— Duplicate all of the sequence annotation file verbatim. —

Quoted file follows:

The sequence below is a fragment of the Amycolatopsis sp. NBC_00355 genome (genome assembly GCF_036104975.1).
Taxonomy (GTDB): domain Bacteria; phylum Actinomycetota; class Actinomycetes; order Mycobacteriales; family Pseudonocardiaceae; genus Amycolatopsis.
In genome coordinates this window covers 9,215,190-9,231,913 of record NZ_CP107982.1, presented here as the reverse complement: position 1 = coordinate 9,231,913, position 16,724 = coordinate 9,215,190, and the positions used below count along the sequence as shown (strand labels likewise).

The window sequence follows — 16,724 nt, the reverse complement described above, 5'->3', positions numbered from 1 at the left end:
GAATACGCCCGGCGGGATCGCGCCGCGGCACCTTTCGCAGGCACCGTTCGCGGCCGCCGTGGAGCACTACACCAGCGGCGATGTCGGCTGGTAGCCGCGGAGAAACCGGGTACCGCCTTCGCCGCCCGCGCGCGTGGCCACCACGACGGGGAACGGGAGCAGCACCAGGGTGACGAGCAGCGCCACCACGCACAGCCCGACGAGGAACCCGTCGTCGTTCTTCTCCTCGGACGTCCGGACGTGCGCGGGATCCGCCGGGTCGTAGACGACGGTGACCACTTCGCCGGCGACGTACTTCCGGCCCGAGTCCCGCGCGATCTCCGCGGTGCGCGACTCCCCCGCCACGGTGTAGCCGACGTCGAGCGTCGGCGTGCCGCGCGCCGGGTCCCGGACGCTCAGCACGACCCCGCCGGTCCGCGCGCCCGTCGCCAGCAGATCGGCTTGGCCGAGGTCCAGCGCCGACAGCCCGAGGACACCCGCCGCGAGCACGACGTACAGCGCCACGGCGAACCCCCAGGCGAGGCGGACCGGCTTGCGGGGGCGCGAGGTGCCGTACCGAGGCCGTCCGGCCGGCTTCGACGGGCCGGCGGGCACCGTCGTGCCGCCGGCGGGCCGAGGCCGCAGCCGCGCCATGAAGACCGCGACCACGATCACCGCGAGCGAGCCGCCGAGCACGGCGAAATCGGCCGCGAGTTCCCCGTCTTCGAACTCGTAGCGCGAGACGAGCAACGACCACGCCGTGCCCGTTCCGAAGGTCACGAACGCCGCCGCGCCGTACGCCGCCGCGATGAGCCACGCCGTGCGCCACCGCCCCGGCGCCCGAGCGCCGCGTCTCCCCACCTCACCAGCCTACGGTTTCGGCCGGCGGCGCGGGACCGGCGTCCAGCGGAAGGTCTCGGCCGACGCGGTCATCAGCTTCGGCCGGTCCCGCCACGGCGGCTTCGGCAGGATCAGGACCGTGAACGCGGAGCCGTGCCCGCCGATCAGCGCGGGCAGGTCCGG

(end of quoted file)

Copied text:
The sequence below is a fragment of the Amycolatopsis sp. NBC_00355 genome (genome assembly GCF_036104975.1).
Taxonomy (GTDB): domain Bacteria; phylum Actinomycetota; class Actinomycetes; order Mycobacteriales; family Pseudonocardiaceae; genus Amycolatopsis.
In genome coordinates this window covers 9,215,190-9,231,913 of record NZ_CP107982.1, presented here as the reverse complement: position 1 = coordinate 9,231,913, position 16,724 = coordinate 9,215,190, and the positions used below count along the sequence as shown (strand labels likewise).

The window sequence follows — 16,724 nt, the reverse complement described above, 5'->3', positions numbered from 1 at the left end:
GAATACGCCCGGCGGGATCGCGCCGCGGCACCTTTCGCAGGCACCGTTCGCGGCCGCCGTGGAGCACTACACCAGCGGCGATGTCGGCTGGTAGCCGCGGAGAAACCGGGTACCGCCTTCGCCGCCCGCGCGCGTGGCCACCACGACGGGGAACGGGAGCAGCACCAGGGTGACGAGCAGCGCCACCACGCACAGCCCGACGAGGAACCCGTCGTCGTTCTTCTCCTCGGACGTCCGGACGTGCGCGGGATCCGCCGGGTCGTAGACGACGGTGACCACTTCGCCGGCGACGTACTTCCGGCCCGAGTCCCGCGCGATCTCCGCGGTGCGCGACTCCCCCGCCACGGTGTAGCCGACGTCGAGCGTCGGCGTGCCGCGCGCCGGGTCCCGGACGCTCAGCACGACCCCGCCGGTCCGCGCGCCCGTCGCCAGCAGATCGGCTTGGCCGAGGTCCAGCGCCGACAGCCCGAGGACACCCGCCGCGAGCACGACGTACAGCGCCACGGCGAACCCCCAGGCGAGGCGGACCGGCTTGCGGGGGCGCGAGGTGCCGTACCGAGGCCGTCCGGCCGGCTTCGACGGGCCGGCGGGCACCGTCGTGCCGCCGGCGGGCCGAGGCCGCAGCCGCGCCATGAAGACCGCGACCACGATCACCGCGAGCGAGCCGCCGAGCACGGCGAAATCGGCCGCGAGTTCCCCGTCTTCGAACTCGTAGCGCGAGACGAGCAACGACCACGCCGTGCCCGTTCCGAAGGTCACGAACGCCGCCGCGCCGTACGCCGCCGCGATGAGCCACGCCGTGCGCCACCGCCCCGGCGCCCGAGCGCCGCGTCTCCCCACCTCACCAGCCTACGGTTTCGGCCGGCGGCGCGGGACCGGCGTCCAGCGGAAGGTCTCGGCCGACGCGGTCATCAGCTTCGGCCGGTCCCGCCACGGCGGCTTCGGCAGGATCAGGACCGTGAACGCGGAGCCGTGCCCGCCGATCAGCGCGGGCAGGTCCGG